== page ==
Here I am blogging yet again about Donald Trump’s mendacity, but the guy really is remarkable. Speaking to assembled troops in Iraq, Trump claimed to have given them a whopping 10% raise. The president recounted how he generously over-ruled the grinches: “They said: ‘You know, we could make it smaller’…[but] I said: ‘No. Make it 10 percent. Make it more than 10 percent.’ ”
In fact US military personnel have gotten no such raise. None is planned. Trump just made it up. The “they said…I said…” story is apparently pure fiction. It sort of recalls Trump’s promise, just before the midterms, of a 10% middle class tax cut. That, too, was sheer fabrication; it came out of nowhere and went nowhere. (I guess Trump likes the number 10%.)
Now, the troops know, of course, that they have not received such a raise. If they inferred that one is coming, they will soon realize that it is not. So, why lie to the faces of a group of people who know, or will soon know, that what you are saying is false? Once again the question of characterizing Trumpian falsehoods is posed: mendacity or delusion? Trump emits falsehoods routinely, shamelessly. Sometimes, as I have shown, it is clear that Trump must know he’s lying. But when the falsehood is so readily refuted that it seems that it must be self-defeating, we have to consider an alternative possibility: that Trump is capable at any moment of constructing and believing an alternative reality for himself in which anything he says is true. In such cases, Trump is a self-delusionist rather than a liar. (I’m not a clinician. I’ve also used the term “delusional fantasist.” Can any psychologist readers suggest a technically correct term?)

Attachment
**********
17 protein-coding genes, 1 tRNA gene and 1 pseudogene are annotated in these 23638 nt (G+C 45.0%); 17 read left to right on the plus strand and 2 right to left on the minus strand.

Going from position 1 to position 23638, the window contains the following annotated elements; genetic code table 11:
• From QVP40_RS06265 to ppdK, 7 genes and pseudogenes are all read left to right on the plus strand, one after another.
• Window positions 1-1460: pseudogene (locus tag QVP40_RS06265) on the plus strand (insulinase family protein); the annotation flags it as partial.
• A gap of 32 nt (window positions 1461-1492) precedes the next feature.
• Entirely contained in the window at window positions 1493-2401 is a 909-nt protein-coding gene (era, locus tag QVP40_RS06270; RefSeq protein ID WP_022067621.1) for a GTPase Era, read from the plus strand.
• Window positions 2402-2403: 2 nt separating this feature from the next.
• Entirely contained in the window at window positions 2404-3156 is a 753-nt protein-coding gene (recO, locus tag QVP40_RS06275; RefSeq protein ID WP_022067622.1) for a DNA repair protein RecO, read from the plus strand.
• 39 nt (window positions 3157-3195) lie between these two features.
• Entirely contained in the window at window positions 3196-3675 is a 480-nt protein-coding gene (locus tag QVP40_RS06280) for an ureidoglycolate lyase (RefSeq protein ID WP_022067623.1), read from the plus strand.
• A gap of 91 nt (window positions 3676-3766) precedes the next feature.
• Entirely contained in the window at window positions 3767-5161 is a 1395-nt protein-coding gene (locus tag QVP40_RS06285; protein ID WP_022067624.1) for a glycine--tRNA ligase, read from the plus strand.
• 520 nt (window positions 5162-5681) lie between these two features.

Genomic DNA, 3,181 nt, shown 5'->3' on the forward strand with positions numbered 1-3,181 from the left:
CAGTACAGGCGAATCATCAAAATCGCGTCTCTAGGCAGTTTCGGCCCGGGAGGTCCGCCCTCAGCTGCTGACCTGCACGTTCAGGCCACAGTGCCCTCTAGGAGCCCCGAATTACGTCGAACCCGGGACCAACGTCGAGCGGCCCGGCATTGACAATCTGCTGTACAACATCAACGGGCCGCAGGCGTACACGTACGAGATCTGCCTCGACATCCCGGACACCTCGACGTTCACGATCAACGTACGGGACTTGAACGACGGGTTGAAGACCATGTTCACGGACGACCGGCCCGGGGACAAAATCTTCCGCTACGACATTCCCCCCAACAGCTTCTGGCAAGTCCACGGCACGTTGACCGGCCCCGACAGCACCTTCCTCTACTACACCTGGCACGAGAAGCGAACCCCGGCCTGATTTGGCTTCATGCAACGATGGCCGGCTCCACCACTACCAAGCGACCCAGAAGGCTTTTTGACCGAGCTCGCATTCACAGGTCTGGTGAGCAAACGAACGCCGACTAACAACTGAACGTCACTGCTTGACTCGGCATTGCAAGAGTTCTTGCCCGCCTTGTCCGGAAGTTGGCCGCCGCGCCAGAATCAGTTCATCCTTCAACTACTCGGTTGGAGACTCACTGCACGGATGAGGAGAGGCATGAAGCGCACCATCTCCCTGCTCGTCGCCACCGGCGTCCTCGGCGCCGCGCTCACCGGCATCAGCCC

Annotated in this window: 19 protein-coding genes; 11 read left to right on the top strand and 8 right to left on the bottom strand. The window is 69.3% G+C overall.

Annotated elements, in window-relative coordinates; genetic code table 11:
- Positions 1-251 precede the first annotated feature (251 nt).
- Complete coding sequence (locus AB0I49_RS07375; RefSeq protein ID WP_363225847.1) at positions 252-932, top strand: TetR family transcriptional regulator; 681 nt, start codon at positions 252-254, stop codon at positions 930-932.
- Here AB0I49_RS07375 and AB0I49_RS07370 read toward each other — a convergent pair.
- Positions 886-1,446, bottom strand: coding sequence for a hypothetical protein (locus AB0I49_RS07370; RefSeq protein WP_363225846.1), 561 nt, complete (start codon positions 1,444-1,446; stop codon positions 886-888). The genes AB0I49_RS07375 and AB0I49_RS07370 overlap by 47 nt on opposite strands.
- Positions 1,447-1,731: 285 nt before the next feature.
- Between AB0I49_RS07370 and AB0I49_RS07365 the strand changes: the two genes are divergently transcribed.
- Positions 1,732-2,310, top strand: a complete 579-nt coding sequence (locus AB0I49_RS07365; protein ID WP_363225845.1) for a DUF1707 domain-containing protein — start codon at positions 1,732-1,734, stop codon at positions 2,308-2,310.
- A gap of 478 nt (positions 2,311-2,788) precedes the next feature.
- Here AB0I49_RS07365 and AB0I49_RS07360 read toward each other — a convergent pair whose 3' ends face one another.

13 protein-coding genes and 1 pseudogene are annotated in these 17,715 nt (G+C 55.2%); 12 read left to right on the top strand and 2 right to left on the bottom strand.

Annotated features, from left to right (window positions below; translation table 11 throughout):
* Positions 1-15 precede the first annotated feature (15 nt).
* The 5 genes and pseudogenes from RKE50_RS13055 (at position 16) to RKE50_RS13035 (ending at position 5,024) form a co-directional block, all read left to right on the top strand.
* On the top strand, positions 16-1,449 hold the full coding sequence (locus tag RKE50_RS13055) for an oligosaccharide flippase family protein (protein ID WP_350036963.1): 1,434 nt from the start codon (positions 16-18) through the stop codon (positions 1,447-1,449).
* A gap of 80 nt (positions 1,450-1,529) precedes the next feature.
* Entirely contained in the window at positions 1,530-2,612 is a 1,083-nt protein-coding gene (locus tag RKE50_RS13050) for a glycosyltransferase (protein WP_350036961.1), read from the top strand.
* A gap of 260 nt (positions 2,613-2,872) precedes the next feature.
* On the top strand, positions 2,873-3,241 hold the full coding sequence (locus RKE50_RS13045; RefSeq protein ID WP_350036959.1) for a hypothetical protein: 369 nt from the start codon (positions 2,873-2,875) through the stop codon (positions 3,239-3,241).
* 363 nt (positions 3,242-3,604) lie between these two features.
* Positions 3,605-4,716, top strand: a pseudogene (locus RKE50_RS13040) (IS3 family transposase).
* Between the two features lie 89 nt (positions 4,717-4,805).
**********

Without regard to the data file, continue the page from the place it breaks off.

Needless to say, it is very bad when the President of the United States is an habitual liar. Trump’s mendacity debases public discourse in this country, helping to obliterate the commonly understood line people draw between truth and falsehood. But his delusional fantasm is no less a matter of concern. The President of the United States should have a pretty good grasp of reality. If the most powerful man in the world is capable of detaching himself from reality, entering a fantasy world of his own creation whenever it pleases him, we are all in serious trouble.